Hall bumper and was well caught
by Murray behind the stunps. This
gave the young stumper 24 victims
it the series and a World record,
which I fancy, will last for many
years. Murray's selection was a big
gamble that has paid off handsome-
ly. He had very little experience
before his tour, and no praise is too
high for this twenty-year-old and the
West Indies selectors. England were
all out for 223 leaving West Indies
to get 253 fo: victory with a little
over two days to get them. For
West Indies, Hall 4 for 39, Griffith
3 for 66 and Sobers 3 for 77 were
the wicket-takers. West Indi:s were
s runs without loss at close of play
on Saturday.



Griffith then produced two fine strokes There was rain during the week- the right to j
off Statham, a square cut and an end, but the weather was fine when choice and
ondrive. Trueman then uprooted Hunte and Rodriguez resumed their seek unity ii
Gibbs's off stump for 4 and West innings. The morning's play would ent or tempc
Indies were all out for 246, a deficit be important to both sides. If En- in order to
of 29 runs. Trueman got 3 for 65, gland could break through, they tivce".
Statham 3 for 68, Shackleton i for were in with a chance. If West In, It is diffic
37, and Lock i for 65. : dies got a good start, victory would istent prin
s ad E h m a s be within their grasp. England's One cannot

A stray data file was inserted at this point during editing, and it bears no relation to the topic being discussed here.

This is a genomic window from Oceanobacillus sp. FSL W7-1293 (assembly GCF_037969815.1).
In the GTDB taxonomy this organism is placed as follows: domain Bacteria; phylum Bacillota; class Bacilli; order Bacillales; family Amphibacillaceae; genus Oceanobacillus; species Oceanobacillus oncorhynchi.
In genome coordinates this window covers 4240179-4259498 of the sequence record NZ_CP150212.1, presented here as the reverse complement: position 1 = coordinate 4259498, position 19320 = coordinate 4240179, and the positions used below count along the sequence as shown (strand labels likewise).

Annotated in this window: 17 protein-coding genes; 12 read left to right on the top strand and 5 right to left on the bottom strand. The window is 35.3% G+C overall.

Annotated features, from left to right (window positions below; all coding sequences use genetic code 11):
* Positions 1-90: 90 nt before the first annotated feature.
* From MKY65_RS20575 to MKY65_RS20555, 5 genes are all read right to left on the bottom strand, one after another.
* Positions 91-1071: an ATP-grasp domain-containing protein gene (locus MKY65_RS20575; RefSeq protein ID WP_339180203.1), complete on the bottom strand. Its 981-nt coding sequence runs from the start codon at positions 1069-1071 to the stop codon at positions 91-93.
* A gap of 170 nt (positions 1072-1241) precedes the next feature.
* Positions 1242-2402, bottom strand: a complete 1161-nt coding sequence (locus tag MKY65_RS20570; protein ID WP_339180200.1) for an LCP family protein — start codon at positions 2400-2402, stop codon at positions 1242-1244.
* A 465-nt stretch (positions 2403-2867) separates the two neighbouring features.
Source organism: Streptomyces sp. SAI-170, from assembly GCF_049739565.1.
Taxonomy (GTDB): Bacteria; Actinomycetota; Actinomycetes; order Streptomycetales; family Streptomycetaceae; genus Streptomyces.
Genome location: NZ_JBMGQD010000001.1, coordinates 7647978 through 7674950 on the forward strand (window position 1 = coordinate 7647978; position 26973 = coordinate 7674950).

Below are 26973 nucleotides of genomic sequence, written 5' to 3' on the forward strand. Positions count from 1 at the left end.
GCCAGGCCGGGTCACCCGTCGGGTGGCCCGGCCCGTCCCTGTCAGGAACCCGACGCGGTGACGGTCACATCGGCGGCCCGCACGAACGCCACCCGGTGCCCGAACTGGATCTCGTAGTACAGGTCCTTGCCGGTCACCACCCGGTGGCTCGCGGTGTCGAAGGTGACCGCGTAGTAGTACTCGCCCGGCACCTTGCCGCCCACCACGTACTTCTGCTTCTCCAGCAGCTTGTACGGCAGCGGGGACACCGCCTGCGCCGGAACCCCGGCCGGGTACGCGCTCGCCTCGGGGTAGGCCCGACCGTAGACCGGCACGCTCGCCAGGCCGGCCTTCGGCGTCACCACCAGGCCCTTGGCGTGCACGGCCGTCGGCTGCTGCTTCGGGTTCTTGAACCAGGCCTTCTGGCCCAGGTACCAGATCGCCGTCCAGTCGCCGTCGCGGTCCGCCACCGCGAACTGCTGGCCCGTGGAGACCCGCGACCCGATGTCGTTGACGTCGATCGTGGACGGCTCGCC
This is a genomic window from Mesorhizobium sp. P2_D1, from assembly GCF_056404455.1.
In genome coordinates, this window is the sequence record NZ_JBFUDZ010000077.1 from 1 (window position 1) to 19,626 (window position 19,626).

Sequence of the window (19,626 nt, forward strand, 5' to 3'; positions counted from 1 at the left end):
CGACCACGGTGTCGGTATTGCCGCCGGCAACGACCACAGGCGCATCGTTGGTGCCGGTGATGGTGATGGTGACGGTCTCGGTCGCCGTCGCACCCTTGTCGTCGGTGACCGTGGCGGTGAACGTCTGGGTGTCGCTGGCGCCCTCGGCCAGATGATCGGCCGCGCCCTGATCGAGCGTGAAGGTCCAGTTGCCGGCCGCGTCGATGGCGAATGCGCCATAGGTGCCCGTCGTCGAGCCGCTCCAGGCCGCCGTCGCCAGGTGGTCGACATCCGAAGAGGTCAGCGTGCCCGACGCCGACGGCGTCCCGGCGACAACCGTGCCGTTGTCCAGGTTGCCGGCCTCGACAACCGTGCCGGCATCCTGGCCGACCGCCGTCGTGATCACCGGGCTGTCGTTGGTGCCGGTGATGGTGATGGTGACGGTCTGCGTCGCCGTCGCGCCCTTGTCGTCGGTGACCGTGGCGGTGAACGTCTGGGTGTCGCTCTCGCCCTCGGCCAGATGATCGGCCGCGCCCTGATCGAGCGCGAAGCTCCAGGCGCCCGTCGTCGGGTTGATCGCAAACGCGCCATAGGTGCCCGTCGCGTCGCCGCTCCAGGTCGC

olus and Edrich made asound chances were dimished when cc where a
start to England's and innings. Bo- Trieman was forced to retire after movement i
lus look ed the s o u n d er one over and took no further part in ent a threat
of the two, but he was dismissed by the game. Rodriguez gave us some dom in a cc
Sobers soon after that bowler h anxious moments but managed to r i always
replaced Hall: Bolus had scored 15 keep his wickets intact by shear de- forces-prir
and England were 9 for i. Dexteter minatio. Hunte was in no hurt also natural
had a conference with Edrich,but ryand bowlngto him waslike othergroups
this seemed to have had no effect, bowing to a wall. At lunch they (7
s Edrich was caught behind off were still together and the score had Classifie
Griffith two runs later. Barrington reached 77. Soon after the interval,
joitnd Dexter and was caught plumb Dexer had Rodiguz caught by SEMI
in front ,by a Griffith Yorker, but Lock tora .:vey valuable 28. Rod-
-the.uinpire had signalled no-ball. .:_.. .. .._a .- ...
'After lunod -. Barrington immedi d J aru L" -
a e uh blarnngton te Kanhai f. Act 2. Not since
lately set about the bowling; he was the days 'of Braiian and Ham-
particularly severe on Grth, hitt- mond have Enghsh spectators seen